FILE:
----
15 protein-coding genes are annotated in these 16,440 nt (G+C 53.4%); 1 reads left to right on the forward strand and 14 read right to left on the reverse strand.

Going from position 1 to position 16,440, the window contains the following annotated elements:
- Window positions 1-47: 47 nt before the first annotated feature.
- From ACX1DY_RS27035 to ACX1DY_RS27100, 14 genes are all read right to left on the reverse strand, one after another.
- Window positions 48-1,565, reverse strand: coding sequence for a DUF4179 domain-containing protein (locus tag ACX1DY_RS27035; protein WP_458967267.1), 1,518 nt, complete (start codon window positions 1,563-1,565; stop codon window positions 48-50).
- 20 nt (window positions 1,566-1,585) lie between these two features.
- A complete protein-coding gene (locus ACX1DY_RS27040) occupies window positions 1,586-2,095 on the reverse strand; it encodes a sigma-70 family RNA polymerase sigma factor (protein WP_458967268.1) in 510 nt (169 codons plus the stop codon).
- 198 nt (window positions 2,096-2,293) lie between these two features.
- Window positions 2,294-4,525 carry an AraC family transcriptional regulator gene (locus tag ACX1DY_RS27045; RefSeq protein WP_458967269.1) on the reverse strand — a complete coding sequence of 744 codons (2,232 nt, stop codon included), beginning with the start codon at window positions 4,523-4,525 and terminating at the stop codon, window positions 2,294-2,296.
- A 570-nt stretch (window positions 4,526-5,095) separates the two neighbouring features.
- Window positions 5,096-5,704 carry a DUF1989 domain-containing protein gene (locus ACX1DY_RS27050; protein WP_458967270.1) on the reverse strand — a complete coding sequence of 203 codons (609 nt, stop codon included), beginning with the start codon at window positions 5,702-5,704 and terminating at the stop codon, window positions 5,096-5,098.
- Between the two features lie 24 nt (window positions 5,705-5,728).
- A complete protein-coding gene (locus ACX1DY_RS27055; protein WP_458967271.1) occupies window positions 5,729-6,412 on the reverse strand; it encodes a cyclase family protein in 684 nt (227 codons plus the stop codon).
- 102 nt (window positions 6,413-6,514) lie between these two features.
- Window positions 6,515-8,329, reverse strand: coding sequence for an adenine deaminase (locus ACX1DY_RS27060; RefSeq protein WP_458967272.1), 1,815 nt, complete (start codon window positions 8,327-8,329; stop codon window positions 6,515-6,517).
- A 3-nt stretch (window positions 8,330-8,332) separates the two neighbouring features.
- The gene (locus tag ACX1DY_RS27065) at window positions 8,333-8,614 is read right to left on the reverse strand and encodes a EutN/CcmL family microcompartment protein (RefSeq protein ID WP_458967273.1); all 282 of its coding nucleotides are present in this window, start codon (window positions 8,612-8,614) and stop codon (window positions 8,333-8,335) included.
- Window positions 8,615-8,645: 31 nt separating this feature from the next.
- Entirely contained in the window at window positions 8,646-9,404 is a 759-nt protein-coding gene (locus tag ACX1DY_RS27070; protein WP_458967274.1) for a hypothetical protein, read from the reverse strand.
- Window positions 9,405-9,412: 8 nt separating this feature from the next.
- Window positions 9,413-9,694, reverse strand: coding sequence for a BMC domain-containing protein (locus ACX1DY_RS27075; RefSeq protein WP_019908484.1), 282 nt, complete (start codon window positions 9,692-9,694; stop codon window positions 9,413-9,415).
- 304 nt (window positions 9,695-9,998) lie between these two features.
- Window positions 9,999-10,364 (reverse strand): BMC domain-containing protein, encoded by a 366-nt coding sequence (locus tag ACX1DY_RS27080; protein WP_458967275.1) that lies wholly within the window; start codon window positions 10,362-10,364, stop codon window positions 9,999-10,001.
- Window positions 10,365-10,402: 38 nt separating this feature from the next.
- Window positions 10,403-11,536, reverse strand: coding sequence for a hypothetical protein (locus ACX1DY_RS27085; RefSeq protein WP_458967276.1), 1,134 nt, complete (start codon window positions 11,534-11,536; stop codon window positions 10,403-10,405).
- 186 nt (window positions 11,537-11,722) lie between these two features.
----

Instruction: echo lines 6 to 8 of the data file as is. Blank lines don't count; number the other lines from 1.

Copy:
- 20 nt (window positions 1,566-1,585) lie between these two features.
- A complete protein-coding gene (locus ACX1DY_RS27040) occupies window positions 1,586-2,095 on the reverse strand; it encodes a sigma-70 family RNA polymerase sigma factor (protein WP_458967268.1) in 510 nt (169 codons plus the stop codon).
- 198 nt (window positions 2,096-2,293) lie between these two features.